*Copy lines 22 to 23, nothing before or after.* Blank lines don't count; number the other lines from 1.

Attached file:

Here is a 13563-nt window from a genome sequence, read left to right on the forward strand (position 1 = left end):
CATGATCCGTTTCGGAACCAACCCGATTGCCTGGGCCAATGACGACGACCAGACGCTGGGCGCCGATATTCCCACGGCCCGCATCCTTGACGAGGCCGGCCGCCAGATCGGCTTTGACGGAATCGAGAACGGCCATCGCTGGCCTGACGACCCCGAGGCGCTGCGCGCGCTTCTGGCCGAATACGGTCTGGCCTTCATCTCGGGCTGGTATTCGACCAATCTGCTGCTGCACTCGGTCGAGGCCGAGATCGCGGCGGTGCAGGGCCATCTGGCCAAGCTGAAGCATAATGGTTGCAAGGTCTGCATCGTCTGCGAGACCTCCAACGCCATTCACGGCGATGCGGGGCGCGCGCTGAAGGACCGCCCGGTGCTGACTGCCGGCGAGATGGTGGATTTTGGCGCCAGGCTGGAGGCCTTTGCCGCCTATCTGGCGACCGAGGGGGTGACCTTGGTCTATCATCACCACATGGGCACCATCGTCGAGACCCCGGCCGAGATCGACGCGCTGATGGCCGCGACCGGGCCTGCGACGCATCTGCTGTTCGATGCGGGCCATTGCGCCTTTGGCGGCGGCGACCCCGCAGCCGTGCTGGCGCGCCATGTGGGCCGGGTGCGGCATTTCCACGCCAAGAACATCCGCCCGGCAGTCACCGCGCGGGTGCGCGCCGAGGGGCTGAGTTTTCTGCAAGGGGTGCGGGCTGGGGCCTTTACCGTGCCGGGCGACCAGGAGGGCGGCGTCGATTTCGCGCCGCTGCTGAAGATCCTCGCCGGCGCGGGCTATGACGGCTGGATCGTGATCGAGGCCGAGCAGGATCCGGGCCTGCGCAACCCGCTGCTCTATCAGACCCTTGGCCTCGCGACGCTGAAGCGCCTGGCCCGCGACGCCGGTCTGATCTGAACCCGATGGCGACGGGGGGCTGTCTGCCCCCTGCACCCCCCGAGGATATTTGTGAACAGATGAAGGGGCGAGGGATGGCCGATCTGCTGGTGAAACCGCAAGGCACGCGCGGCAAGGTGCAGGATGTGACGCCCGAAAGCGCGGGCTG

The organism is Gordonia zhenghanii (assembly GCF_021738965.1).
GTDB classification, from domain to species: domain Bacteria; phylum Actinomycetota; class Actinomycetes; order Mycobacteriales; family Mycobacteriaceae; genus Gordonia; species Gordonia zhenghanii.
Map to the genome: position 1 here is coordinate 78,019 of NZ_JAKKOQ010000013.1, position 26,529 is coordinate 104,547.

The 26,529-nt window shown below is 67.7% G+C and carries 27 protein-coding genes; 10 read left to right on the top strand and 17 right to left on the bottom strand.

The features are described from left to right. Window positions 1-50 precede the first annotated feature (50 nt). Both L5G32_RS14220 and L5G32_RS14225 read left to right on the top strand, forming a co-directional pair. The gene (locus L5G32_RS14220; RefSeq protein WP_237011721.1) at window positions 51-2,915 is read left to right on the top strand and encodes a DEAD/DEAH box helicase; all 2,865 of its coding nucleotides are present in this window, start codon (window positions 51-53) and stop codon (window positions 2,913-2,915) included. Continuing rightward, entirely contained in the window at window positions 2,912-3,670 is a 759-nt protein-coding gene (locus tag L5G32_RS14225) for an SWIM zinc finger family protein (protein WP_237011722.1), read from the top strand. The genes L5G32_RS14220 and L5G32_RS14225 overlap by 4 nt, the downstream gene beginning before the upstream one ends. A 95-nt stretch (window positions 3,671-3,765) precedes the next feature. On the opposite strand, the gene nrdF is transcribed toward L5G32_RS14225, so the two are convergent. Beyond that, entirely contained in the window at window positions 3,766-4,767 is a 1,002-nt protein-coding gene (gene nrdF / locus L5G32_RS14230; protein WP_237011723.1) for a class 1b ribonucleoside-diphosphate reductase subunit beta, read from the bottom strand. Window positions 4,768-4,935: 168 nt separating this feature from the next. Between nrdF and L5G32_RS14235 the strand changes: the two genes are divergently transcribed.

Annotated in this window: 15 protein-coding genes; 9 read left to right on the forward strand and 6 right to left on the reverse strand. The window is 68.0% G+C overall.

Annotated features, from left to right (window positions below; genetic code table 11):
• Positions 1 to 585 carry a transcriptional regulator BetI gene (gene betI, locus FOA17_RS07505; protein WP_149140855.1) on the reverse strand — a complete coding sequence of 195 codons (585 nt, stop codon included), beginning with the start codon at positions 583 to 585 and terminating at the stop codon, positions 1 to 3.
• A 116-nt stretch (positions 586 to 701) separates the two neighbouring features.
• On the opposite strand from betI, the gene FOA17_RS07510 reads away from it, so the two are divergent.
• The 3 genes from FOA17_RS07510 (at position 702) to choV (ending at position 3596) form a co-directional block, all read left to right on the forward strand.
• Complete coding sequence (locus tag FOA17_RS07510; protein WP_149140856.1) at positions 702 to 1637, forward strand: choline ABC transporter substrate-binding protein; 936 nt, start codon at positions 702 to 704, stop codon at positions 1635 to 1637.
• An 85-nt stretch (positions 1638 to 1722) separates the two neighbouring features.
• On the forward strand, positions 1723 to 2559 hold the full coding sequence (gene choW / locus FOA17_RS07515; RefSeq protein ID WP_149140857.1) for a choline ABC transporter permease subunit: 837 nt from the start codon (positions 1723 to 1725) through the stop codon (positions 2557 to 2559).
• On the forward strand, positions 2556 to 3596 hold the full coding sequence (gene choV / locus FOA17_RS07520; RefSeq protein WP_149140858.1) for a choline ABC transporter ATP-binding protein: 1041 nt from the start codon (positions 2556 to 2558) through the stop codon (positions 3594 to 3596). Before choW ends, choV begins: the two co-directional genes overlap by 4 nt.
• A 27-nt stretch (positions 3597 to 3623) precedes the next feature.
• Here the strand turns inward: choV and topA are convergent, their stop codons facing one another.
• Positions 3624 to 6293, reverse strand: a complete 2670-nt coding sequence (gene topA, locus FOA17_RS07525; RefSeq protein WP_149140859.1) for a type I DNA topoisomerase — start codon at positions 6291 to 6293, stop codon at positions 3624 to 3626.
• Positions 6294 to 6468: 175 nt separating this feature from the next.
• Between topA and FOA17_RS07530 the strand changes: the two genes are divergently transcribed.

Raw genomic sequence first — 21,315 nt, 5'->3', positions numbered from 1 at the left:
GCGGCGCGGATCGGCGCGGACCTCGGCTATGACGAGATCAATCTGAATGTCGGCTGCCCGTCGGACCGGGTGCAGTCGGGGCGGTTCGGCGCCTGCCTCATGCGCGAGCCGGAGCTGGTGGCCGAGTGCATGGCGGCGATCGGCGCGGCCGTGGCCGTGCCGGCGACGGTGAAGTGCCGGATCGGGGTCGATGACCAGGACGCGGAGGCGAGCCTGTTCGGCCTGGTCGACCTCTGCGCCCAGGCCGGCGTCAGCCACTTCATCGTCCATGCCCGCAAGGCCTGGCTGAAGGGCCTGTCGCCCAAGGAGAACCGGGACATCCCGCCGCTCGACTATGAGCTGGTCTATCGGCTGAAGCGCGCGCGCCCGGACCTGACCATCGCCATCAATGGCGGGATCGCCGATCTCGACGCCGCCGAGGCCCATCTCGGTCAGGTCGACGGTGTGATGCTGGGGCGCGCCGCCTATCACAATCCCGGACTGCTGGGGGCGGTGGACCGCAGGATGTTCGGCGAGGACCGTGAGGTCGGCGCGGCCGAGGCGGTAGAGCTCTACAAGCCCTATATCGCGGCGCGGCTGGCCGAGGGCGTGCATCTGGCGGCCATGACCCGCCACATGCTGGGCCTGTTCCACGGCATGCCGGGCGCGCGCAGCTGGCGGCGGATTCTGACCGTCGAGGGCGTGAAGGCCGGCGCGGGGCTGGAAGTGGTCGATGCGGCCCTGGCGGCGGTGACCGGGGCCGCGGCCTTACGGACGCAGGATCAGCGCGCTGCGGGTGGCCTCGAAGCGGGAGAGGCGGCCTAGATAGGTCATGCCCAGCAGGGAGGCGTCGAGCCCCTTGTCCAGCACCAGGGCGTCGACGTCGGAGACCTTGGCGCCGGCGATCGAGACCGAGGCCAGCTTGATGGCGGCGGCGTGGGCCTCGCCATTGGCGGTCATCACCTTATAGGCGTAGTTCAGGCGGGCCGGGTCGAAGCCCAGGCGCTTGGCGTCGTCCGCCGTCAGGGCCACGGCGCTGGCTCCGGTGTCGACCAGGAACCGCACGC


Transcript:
• Between topA and FOA17_RS07530 the strand changes: the two genes are divergently transcribed.

Raw genomic sequence first — 21,315 nt, 5'->3', positions numbered from 1 at the left: